The younger Chester Morris made his screen debut at 16 in 1917 and worked steadily on stage, big screen, radio and television right up until he died in 1970 (in fact, he was appearing at Bucks County Playhouse in The Caine Mutiny Court-Martial at the time of his death). His greatest success came in a series of 13 movies in the 1940s in which he played the retired safecracker and amateur sleuth Boston Blackie. He received a Best Actor Oscar® nomination for Alibi (1929). Morris also occupies a special footnote in Hollywood history; in 1951 he was witness to the deathbed confession of his friend Roland West for the 1935 murder of actress Thelma Todd.
One other minor curiosity in the cast: the character of Edna, the commander's secretary, is played by Vicki Lester, which is the name of the character played by Janet Gaynor as the rising young actress in A Star Is Born (1937). The real-life Lester made her film debut that same year. It's not known whether her screen name was inspired by that of Gaynor's character in the hit picture. Unlike her fictional namesake, who became one of the biggest stars in the Hollywood depicted in William Wellman's picture, Lester never played more than a supporting part in a career that lasted just five years.
Much of Sky Pilot was filmed at the Grand Central Air Terminal in Glendale, CA. Reviewers at the time noted striking similarities between the climactic "Arctic mapping" flight made by the characters in this picture and the trans-world flight of millionaire aviator and film producer Howard Hughes, completed shortly before the film's preview screening. In fact, at a production meeting after the preview, it was suggested that the studio's advertising department use newsreel footage of Hughes's record-breaking flight in the movie's trailer. Hughes used a twin-engine Lockheed, one of three types of planes seen in this movie.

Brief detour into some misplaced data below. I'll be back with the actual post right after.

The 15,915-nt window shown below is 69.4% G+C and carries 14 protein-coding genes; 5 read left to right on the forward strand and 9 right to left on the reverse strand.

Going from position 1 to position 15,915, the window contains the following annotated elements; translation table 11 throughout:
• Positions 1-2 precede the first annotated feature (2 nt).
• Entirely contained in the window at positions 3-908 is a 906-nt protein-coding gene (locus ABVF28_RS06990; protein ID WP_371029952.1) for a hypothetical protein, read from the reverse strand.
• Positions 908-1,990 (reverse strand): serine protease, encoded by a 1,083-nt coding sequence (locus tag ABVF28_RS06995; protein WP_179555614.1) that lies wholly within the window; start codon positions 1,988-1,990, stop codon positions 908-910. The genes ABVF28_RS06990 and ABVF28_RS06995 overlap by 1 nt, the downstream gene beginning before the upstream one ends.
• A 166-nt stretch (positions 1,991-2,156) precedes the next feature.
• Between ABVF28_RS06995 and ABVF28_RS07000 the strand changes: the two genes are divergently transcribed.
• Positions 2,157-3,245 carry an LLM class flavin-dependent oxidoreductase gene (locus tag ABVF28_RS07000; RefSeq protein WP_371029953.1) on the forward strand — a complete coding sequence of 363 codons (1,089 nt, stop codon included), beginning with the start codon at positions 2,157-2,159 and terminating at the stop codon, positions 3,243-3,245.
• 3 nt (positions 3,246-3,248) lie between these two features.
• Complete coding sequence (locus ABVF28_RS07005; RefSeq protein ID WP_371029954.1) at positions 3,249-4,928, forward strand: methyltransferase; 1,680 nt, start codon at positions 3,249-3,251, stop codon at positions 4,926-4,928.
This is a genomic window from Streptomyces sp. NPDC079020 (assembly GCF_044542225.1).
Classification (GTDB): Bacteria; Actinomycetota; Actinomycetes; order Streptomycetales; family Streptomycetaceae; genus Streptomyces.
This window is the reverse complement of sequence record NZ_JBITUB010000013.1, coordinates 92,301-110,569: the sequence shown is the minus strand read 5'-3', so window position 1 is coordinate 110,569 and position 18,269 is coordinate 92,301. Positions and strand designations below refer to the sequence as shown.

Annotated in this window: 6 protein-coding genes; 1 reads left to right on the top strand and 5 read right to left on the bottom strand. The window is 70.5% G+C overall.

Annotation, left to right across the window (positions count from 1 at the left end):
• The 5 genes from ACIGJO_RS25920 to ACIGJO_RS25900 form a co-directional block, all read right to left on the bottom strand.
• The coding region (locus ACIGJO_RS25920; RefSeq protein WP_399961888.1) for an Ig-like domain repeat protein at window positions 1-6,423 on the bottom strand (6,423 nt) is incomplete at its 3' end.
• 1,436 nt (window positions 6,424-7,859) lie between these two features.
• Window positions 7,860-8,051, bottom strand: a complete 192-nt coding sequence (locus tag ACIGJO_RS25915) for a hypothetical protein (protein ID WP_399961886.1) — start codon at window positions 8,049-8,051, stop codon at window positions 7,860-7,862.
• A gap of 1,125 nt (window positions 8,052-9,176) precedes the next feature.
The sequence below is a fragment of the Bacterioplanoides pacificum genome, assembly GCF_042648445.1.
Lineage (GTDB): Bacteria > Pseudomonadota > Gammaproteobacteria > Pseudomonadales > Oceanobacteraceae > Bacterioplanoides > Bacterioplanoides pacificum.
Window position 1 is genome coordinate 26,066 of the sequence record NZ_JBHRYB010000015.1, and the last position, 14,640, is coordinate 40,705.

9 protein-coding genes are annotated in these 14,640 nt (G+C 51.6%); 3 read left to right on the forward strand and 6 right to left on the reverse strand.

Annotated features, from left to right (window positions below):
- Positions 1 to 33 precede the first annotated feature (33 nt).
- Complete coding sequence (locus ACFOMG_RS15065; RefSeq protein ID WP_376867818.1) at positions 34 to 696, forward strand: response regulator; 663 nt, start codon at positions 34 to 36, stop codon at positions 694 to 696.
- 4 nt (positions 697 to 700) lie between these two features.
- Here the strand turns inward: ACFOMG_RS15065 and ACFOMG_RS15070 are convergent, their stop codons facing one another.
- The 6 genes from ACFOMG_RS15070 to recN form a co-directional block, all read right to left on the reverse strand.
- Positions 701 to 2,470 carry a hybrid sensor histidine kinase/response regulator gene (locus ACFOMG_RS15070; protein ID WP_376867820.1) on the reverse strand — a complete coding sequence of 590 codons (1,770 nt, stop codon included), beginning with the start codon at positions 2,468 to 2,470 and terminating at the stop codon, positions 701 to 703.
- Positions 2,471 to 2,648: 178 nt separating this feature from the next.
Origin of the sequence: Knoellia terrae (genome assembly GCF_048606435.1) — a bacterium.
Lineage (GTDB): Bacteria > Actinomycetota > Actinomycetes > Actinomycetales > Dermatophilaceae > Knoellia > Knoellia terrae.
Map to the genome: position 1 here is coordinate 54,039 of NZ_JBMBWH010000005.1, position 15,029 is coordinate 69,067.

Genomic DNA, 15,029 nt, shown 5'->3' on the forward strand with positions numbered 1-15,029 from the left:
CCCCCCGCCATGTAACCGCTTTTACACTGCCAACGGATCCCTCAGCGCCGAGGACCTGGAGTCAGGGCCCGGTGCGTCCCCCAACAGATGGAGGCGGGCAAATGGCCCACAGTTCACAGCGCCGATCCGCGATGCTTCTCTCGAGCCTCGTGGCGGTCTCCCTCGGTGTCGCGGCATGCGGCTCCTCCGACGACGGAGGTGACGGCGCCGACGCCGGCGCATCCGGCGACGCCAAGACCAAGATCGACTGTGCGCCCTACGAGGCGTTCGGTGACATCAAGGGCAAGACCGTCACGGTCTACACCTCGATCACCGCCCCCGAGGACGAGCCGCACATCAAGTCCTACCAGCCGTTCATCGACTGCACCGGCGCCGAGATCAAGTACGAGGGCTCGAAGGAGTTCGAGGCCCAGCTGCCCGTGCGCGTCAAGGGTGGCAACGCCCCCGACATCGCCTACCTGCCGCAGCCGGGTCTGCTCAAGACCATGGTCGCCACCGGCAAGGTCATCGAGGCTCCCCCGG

Director: Lew Landers
Producer: Robert Sisk
Screenplay: Lionel Houser, from his story "Ground Crew"
Cinematography: Nicholas Musuraca
Editing: Harry Marker
Art Direction: Van Nest Polglase
Original Music: Roy Webb (uncredited)
Cast: Richard Dix ("Stag" Cahill), Chester Morris (Ken Stockton), Joan Fontaine (Meg Lawrence), Harry Carey (Col. Stockton), Paul Guilfoyle (Ferguson).
by Rob Nixon
Reviewers noted that the arctic mapping flight in the movie was very similar to 'Hughes, Howard' ' trans-world flight, which he completed shortly before the preview screening.
Lockheed 12, Ryan St and Stinson Reliant airplanes were used in the film.
The working titles of this film were Ground Crew and Northern Flight. In an onscreen prologue, the filmmakers dedicate the film to the aviation pioneers of America. According to a Hollywood Reporter news item, scenes from the movie were shot at Grand Central Air Terminal in Glendale, CA. Reviewers commented on the similarity between the "arctic mapping flight" that was featured in the film and millionaire aviator Howard Hughes's trans-world flight, which was completed shortly before the film's preview screening. According to Motion Picture Herald, during a production meeting that took place after the film's California preview, it was suggested that the RKO advertising department use newsreel footage of Hughes's record-breaking flight as part of the movie's trailer. Hughes made his trip in a twin-engined Lockheed in three days and nineteen hours. Modern sources note that Lockheed 12, Ryan ST and Stinson Reliant airplanes were used in the production.